Managing Your Career in the Social Media Era: Sources

As part of a webinar for B2B editors on September 23, 2010, I’m speaking on “Managing Your Career in the Social Media Era.” (The webinar, “Enhancing Your Career in the B2B Press,” is sponsored by the American Society of Business Press Editors.)

Since the webinar format isn’t particularly conducive to embedded links, I’ve listed here the main sources cited in my talk. I’ve included key quotes from most of the sources below in the hopes that even if you haven’t heard my presentation, you’ll be interested in exploring the originals on your own.

Future of news: Insider Dave Morgan touts new media

“Tomorrow’s companies will build empires based on the value that they deliver to their users and advertisers every day, not on their ability to finance and manage scarce bandwidth or expensive printing presses or exclusive distribution networks.”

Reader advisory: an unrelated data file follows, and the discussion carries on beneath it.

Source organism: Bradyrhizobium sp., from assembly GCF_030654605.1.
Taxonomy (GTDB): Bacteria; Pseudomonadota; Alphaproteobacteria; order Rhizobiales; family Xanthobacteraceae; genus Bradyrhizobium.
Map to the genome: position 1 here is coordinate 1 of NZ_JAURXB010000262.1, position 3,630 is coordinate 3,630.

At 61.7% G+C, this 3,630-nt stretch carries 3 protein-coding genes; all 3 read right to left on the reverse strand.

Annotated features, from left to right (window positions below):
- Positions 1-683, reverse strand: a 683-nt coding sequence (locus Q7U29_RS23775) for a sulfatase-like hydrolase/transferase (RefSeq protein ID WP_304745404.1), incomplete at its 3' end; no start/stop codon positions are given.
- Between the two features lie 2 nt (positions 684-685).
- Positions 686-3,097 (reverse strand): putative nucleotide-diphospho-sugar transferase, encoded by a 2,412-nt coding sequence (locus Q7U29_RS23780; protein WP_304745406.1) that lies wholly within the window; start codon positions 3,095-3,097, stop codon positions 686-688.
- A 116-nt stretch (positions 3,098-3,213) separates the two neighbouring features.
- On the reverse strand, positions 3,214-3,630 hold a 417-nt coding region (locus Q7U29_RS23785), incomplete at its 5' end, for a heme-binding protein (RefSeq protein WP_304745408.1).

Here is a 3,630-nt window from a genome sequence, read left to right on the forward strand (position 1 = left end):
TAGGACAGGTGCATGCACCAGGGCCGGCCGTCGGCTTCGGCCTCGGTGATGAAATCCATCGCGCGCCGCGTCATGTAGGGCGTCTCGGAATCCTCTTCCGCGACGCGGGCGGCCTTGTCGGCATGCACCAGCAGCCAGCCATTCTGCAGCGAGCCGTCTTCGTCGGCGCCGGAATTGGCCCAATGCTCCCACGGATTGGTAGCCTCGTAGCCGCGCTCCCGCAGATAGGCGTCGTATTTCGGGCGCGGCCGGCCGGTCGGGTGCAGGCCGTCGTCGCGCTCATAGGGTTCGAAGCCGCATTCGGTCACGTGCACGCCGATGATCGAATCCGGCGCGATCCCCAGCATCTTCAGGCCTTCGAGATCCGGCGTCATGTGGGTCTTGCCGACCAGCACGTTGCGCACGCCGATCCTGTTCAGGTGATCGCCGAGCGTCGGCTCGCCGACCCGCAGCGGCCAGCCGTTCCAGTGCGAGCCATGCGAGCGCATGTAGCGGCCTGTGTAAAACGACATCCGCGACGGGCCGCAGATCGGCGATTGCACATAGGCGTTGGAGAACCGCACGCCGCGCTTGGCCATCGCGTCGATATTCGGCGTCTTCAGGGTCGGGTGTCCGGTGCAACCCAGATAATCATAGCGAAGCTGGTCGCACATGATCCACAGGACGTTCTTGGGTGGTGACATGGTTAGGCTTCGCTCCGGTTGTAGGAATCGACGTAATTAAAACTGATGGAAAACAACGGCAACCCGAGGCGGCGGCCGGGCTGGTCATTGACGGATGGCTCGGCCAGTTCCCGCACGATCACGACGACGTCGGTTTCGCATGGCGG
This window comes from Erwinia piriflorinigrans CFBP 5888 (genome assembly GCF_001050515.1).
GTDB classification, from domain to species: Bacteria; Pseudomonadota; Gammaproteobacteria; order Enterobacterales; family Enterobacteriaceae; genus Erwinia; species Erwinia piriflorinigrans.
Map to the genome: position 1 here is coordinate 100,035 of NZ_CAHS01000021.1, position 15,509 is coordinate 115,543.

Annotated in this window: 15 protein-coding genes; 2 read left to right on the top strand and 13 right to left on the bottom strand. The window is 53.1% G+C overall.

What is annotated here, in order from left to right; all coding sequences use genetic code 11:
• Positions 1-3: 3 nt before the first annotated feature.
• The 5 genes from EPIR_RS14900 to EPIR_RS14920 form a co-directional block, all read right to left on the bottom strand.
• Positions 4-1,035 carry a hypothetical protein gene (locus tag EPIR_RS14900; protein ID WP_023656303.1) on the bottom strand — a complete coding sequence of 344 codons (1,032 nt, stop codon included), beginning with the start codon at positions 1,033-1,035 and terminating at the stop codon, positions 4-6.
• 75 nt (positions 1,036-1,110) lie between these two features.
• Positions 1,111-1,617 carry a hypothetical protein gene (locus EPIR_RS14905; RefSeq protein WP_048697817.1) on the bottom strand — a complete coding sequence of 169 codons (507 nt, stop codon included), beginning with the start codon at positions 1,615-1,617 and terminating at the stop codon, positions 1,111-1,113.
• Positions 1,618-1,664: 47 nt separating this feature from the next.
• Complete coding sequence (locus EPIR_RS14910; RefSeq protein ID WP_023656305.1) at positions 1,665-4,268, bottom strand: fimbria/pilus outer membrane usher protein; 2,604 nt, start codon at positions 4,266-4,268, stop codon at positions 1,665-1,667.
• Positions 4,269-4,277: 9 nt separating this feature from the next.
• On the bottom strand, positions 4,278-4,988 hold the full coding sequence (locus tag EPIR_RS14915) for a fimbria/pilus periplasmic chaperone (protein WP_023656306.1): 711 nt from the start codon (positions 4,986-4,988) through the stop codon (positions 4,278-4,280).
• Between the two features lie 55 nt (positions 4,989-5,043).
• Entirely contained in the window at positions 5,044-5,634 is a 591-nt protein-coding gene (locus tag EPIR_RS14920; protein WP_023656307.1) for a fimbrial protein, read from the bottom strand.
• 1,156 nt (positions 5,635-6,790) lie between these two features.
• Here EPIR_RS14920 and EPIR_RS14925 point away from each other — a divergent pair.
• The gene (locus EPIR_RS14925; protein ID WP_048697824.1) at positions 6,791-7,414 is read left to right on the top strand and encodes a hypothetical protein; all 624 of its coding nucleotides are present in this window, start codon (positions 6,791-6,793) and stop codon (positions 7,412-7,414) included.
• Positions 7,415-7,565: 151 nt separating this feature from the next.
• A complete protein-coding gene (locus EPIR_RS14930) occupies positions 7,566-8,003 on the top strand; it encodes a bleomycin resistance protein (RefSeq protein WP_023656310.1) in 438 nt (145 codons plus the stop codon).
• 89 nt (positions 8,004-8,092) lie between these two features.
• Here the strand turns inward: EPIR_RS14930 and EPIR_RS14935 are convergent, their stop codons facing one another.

“No longer is the media world one of a publishers-top editor-section editor-subeditor-journalist hierarchy. Today, audiences are in charge and they want direct access to, and interaction with, journalists.”

What Would Google Do?, by Jeff Jarvis

“Even if the Wall Street Journal reports a scoop behind its paywall, once that information comes out—quoted, linked, blogged, aggregated, remixed, and e-mailed all over—it’s no longer exclusive and rare.”

Gary Hamel: Hierarchy of Employee Traits for the Creative Economy

In discussing the employee traits valued by old media and new media respectively, I invoke Hamel’s “commodity” traits of obedience, diligence, and intellect and his “creative economy” traits of initiative, creativity, and passion.

The Answer Factory: Demand Media and the Fast, Disposable, and Profitable as Hell Media Model

“‘You can take something that is thought of as a creative process and turn it into a manufacturing process.’”

Can Robots Run the News?